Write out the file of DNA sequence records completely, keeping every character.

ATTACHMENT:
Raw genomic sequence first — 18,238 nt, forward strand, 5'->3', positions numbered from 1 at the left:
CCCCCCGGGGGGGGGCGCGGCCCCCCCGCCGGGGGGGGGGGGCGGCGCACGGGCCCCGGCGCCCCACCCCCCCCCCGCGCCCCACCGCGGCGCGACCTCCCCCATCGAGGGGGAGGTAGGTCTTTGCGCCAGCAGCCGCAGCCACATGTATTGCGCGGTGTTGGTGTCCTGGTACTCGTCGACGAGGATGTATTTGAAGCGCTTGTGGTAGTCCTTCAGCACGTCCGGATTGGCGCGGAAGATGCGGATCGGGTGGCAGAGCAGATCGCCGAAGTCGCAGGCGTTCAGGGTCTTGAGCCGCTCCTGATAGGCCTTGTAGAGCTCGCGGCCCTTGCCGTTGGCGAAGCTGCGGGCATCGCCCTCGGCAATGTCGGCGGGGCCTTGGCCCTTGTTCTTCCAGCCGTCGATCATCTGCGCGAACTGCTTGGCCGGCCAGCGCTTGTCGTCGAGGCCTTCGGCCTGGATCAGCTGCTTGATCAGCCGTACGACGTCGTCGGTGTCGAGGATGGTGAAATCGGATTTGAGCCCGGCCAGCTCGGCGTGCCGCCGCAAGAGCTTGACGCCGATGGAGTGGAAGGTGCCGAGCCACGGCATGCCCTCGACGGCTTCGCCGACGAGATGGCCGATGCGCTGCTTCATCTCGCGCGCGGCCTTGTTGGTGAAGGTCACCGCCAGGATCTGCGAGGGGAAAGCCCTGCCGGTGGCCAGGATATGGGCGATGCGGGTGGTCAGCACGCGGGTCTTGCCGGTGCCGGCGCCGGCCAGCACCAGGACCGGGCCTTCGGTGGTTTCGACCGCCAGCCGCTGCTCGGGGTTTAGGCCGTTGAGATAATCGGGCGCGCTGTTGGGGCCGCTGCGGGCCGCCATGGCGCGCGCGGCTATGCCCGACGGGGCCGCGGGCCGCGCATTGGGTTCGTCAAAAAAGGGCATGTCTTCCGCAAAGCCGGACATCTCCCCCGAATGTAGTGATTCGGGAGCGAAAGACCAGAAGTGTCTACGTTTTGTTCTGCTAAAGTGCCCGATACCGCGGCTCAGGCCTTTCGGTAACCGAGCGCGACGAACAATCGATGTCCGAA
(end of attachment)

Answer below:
Raw genomic sequence first — 18,238 nt, forward strand, 5'->3', positions numbered from 1 at the left:
CCCCCCGGGGGGGGGCGCGGCCCCCCCGCCGGGGGGGGGGGGCGGCGCACGGGCCCCGGCGCCCCACCCCCCCCCCGCGCCCCACCGCGGCGCGACCTCCCCCATCGAGGGGGAGGTAGGTCTTTGCGCCAGCAGCCGCAGCCACATGTATTGCGCGGTGTTGGTGTCCTGGTACTCGTCGACGAGGATGTATTTGAAGCGCTTGTGGTAGTCCTTCAGCACGTCCGGATTGGCGCGGAAGATGCGGATCGGGTGGCAGAGCAGATCGCCGAAGTCGCAGGCGTTCAGGGTCTTGAGCCGCTCCTGATAGGCCTTGTAGAGCTCGCGGCCCTTGCCGTTGGCGAAGCTGCGGGCATCGCCCTCGGCAATGTCGGCGGGGCCTTGGCCCTTGTTCTTCCAGCCGTCGATCATCTGCGCGAACTGCTTGGCCGGCCAGCGCTTGTCGTCGAGGCCTTCGGCCTGGATCAGCTGCTTGATCAGCCGTACGACGTCGTCGGTGTCGAGGATGGTGAAATCGGATTTGAGCCCGGCCAGCTCGGCGTGCCGCCGCAAGAGCTTGACGCCGATGGAGTGGAAGGTGCCGAGCCACGGCATGCCCTCGACGGCTTCGCCGACGAGATGGCCGATGCGCTGCTTCATCTCGCGCGCGGCCTTGTTGGTGAAGGTCACCGCCAGGATCTGCGAGGGGAAAGCCCTGCCGGTGGCCAGGATATGGGCGATGCGGGTGGTCAGCACGCGGGTCTTGCCGGTGCCGGCGCCGGCCAGCACCAGGACCGGGCCTTCGGTGGTTTCGACCGCCAGCCGCTGCTCGGGGTTTAGGCCGTTGAGATAATCGGGCGCGCTGTTGGGGCCGCTGCGGGCCGCCATGGCGCGCGCGGCTATGCCCGACGGGGCCGCGGGCCGCGCATTGGGTTCGTCAAAAAAGGGCATGTCTTCCGCAAAGCCGGACATCTCCCCCGAATGTAGTGATTCGGGAGCGAAAGACCAGAAGTGTCTACGTTTTGTTCTGCTAAAGTGCCCGATACCGCGGCTCAGGCCTTTCGGTAACCGAGCGCGACGAACAATCGATGTCCGAA